Patients will face delays in getting diagnostic scans due to severe shortage of imaging agents

Sep 06, 2008

A global shortage of medical isotopes* used in over 80% of routine diagnostic nuclear imaging procedures such as heart imaging, bone scans and some cancer detection procedures, will cause delays and cancellations to diagnostic examinations across the UK and Europe in the next few weeks, predict experts on bmj.com today.

UK hospitals are receiving less than 50% of expected supplies and rations are expected to drop still further in the coming weeks, write Alan Perkins and colleagues from the British Nuclear Medicine Society.

According to the European Association of Nuclear Medicine European hospitals are already limited to only 20��% of normal nuclear medical activities.

The authors warn that if NHS managers in the UK aim to meet the six-week target for diagnostic waiting times by altering bookings on the basis of waiting times rather than clinical priority, some patients may receive sub-optimal treatment.

Currently Europe's three isotope production reactors are all shut down because of maintenance issues and European producers only have enough radioisotopes to last until September 8.

In addition, other reactors in Canada and South Africa have also been temporarily closed, leaving just the Australian reactor which, according to the authors, does not have enough potential to significantly increase supply to the world market.

The closure of the Canadian reactor for two months in 2007 for safety reasons affected over 50 000 patient examinations in the US.

The authors point out that this is not just a short term emergency. Most of the commercial reactors are around 40 years old and new production capacity is urgently needed to meet the increasing demands of isotopes for research, diagnosis and treatment.

They warn that urgent global investment in new reactor facilities is essential or these problems will continue and it will be the patients that suffer.

Source: British Medical Journal

Explore further: Experts call for higher exam pass marks to close performance gap between international and UK medical graduates

add to favorites email to friend print save as pdf

Related Stories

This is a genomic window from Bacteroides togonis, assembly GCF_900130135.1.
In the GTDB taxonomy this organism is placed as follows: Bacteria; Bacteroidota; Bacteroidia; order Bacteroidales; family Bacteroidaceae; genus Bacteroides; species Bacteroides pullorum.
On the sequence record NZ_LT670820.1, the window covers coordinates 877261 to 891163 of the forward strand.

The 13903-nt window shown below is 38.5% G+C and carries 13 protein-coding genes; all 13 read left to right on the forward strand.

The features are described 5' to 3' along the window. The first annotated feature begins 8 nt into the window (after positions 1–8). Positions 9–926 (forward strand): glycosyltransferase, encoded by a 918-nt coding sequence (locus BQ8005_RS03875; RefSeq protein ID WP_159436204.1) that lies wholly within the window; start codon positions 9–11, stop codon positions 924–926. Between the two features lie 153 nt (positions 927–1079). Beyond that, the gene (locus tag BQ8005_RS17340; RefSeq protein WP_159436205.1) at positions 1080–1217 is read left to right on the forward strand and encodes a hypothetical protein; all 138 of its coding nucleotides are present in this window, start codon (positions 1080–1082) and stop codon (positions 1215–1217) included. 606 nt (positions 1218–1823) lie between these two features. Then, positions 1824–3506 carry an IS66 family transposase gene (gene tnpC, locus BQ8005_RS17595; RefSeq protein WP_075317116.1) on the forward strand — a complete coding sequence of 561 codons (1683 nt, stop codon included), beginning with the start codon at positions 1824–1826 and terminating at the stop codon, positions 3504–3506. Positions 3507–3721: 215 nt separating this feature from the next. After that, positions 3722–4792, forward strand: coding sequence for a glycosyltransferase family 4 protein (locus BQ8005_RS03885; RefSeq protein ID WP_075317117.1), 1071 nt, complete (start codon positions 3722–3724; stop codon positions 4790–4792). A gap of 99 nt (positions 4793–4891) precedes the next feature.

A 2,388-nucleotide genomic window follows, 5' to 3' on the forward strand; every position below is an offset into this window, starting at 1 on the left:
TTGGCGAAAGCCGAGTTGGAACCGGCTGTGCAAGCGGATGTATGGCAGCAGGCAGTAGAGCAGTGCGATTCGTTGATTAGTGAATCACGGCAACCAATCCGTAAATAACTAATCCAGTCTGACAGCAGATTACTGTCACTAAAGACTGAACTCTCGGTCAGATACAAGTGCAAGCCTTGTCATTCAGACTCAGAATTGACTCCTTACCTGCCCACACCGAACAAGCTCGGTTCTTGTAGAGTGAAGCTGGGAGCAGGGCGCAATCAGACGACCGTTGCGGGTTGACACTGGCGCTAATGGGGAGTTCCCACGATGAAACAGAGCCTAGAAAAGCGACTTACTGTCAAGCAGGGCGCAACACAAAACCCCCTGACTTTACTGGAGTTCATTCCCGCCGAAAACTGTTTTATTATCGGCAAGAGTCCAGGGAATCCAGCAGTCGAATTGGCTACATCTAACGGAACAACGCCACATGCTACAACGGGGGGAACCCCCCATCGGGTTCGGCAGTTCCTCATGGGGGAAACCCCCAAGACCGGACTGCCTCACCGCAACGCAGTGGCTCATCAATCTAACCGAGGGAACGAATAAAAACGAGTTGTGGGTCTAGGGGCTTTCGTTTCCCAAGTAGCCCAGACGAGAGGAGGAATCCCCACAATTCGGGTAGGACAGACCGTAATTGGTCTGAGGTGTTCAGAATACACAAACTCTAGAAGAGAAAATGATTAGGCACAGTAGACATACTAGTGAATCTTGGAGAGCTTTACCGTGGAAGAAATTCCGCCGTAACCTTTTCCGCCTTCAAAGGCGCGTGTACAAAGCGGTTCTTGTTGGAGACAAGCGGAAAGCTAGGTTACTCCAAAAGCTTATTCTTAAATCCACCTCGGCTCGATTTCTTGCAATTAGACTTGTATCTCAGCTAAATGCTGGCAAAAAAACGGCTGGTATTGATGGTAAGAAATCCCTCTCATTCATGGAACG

Recommended for you

Obese British man in court fight for surgery

Jul 11, 2011

A British man weighing 22 stone (139 kilograms, 306 pounds) launched a court appeal Monday against a decision to refuse him state-funded obesity surgery because he is not fat enough.

2008 crisis spurred rise in suicides in Europe

Jul 08, 2011

The financial crisis that began to hit Europe in mid-2008 reversed a steady, years-long fall in suicides among people of working age, according to a letter published on Friday by The Lancet.

New food labels dished up to keep Europe healthy

Jul 06, 2011

A groundbreaking deal on compulsory new food labels Wednesday is set to give Europeans clear information on the nutritional and energy content of products, as well as country of origin.

Overweight men have poorer sperm count

Jul 04, 2011

Overweight or obese men, like their female counterparts, have a lower chance of becoming a parent, according to a comparison of sperm quality presented at a European fertility meeting Monday.

User comments : 0

More news stories

Less-schooled whites lose longevity, study finds

Barbara Gentry slowly shifts her heavy frame out of a chair and uses a walker to move the dozen feet to a chair not far from the pool table at the Buford Senior Center. Her hair is white and a cough sometimes interrupts her ...

How to keep your fitness goals on track

(HealthDay)—The New Year's resolutions many made to get fit have stalled by now. And one expert thinks that's because many people set their goals too high.

Low tolerance for pain? The reason may be in your genes

Researchers may have identified key genes linked to why some people have a higher tolerance for pain than others, according to a study released today that will be presented at the American Academy of Neurology's 66th Annual ...

Growing app industry has developers racing to keep up

Smartphone application developers say they are challenged by the glut of apps as well as the need to update their software to keep up with evolving phone technology, making creative pricing strategies essential to finding ...

Making graphene in your kitchen

Graphene has been touted as a wonder material—the world's thinnest substance, but super-strong. Now scientists say it is so easy to make you could produce some in your kitchen.